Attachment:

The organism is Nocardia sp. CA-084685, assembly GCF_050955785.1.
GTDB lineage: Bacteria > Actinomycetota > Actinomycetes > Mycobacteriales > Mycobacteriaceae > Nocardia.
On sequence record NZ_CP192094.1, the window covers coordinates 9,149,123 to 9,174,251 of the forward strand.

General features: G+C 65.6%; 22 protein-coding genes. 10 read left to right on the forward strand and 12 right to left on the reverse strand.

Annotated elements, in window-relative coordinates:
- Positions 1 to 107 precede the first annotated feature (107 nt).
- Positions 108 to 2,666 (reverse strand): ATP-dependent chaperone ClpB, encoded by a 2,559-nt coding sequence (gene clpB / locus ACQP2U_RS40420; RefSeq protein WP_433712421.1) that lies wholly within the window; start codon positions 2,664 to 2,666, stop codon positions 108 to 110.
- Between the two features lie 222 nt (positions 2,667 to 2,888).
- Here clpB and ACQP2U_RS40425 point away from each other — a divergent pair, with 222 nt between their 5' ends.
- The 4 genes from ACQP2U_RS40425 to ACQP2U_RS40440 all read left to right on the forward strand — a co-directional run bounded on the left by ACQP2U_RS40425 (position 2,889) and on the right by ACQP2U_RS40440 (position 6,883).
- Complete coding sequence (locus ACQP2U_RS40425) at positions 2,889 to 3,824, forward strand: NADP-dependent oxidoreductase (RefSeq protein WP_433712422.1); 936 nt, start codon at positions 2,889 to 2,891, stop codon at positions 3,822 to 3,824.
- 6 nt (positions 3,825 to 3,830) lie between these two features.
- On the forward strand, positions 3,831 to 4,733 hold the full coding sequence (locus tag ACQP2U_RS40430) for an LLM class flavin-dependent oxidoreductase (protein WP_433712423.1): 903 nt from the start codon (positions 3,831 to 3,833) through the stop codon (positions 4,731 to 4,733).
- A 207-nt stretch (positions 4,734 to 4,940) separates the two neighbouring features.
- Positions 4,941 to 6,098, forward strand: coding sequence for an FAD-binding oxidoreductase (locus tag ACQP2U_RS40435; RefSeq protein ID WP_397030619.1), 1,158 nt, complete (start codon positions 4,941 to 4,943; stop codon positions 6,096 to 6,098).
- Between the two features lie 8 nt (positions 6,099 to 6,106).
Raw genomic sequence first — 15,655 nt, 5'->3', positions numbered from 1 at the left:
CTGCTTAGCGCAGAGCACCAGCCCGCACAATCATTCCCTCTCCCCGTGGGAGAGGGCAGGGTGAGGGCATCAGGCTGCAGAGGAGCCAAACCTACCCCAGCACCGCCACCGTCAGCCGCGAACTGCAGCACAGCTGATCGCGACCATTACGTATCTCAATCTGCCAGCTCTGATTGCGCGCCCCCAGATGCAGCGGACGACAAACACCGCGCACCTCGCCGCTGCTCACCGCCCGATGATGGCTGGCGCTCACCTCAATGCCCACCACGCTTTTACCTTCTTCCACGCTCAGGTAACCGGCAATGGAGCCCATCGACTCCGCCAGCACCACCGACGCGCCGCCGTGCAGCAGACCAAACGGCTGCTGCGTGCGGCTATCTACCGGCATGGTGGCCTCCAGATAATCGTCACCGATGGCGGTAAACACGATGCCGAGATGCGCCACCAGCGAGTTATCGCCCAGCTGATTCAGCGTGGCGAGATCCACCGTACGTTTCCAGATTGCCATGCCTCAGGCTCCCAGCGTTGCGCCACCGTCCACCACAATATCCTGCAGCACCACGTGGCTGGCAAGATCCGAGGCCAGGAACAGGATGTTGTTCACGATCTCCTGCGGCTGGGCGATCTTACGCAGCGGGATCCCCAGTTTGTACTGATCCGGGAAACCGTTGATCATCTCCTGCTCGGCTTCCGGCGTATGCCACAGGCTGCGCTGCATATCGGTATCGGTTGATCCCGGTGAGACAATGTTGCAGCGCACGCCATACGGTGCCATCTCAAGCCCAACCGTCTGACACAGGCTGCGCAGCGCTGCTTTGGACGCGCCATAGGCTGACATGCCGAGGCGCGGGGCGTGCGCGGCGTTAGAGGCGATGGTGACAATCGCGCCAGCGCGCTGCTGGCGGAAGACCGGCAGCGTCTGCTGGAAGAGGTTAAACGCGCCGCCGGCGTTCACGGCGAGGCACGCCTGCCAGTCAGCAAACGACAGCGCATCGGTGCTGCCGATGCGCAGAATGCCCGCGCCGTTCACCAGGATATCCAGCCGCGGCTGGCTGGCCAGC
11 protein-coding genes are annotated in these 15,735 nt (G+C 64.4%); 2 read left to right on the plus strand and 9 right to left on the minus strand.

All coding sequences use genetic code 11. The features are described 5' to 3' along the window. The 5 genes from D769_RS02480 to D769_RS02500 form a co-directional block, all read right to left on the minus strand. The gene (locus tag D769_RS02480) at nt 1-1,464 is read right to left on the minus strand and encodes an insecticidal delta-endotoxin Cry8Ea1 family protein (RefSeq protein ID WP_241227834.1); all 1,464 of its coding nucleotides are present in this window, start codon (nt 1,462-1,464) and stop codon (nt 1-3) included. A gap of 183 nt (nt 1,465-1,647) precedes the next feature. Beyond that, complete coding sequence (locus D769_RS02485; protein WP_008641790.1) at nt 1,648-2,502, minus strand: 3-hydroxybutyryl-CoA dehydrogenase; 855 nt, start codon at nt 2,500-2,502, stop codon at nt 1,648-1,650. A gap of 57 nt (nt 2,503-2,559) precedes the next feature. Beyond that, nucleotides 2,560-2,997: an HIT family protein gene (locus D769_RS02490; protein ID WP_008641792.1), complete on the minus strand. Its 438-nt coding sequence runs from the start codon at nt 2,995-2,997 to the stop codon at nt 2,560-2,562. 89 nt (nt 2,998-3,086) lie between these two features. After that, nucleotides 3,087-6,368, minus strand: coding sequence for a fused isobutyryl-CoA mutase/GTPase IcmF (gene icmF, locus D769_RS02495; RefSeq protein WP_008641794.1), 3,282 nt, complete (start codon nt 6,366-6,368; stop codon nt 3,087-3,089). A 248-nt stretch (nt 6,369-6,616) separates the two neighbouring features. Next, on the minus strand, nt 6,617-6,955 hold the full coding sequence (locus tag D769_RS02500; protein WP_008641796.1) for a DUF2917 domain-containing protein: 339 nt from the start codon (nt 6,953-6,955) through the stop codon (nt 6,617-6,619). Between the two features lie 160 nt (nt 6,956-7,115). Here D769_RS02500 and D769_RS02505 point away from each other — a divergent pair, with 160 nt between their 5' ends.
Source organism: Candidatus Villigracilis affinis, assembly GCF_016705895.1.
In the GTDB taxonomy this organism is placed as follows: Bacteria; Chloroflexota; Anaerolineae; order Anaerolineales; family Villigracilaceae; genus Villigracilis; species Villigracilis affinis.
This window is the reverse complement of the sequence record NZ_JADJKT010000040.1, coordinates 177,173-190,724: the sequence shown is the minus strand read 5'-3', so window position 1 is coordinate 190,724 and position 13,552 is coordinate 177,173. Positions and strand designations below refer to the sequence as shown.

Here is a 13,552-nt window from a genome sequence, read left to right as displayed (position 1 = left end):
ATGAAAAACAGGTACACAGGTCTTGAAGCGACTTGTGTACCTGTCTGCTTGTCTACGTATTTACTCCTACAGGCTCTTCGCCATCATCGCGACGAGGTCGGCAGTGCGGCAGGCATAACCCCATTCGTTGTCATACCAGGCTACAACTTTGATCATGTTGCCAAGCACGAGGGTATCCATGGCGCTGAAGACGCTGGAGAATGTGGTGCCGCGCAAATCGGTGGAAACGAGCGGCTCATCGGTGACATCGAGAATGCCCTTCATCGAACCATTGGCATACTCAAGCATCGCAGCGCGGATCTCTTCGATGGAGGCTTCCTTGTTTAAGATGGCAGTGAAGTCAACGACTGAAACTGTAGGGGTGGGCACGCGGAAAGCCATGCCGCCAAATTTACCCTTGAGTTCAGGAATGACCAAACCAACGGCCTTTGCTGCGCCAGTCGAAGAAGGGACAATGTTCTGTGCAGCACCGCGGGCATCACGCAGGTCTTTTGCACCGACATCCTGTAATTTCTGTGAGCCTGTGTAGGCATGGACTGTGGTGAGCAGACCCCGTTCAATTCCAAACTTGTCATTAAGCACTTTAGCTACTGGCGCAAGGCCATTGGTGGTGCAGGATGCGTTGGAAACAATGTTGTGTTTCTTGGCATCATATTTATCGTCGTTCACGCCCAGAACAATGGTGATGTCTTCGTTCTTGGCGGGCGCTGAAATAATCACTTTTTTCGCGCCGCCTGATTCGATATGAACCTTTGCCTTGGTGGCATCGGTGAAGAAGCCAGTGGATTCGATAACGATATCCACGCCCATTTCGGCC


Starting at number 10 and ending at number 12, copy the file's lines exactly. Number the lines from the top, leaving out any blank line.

- The 4 genes from ACQP2U_RS40425 to ACQP2U_RS40440 all read left to right on the forward strand — a co-directional run bounded on the left by ACQP2U_RS40425 (position 2,889) and on the right by ACQP2U_RS40440 (position 6,883).
- Complete coding sequence (locus ACQP2U_RS40425) at positions 2,889 to 3,824, forward strand: NADP-dependent oxidoreductase (RefSeq protein WP_433712422.1); 936 nt, start codon at positions 2,889 to 2,891, stop codon at positions 3,822 to 3,824.
- 6 nt (positions 3,825 to 3,830) lie between these two features.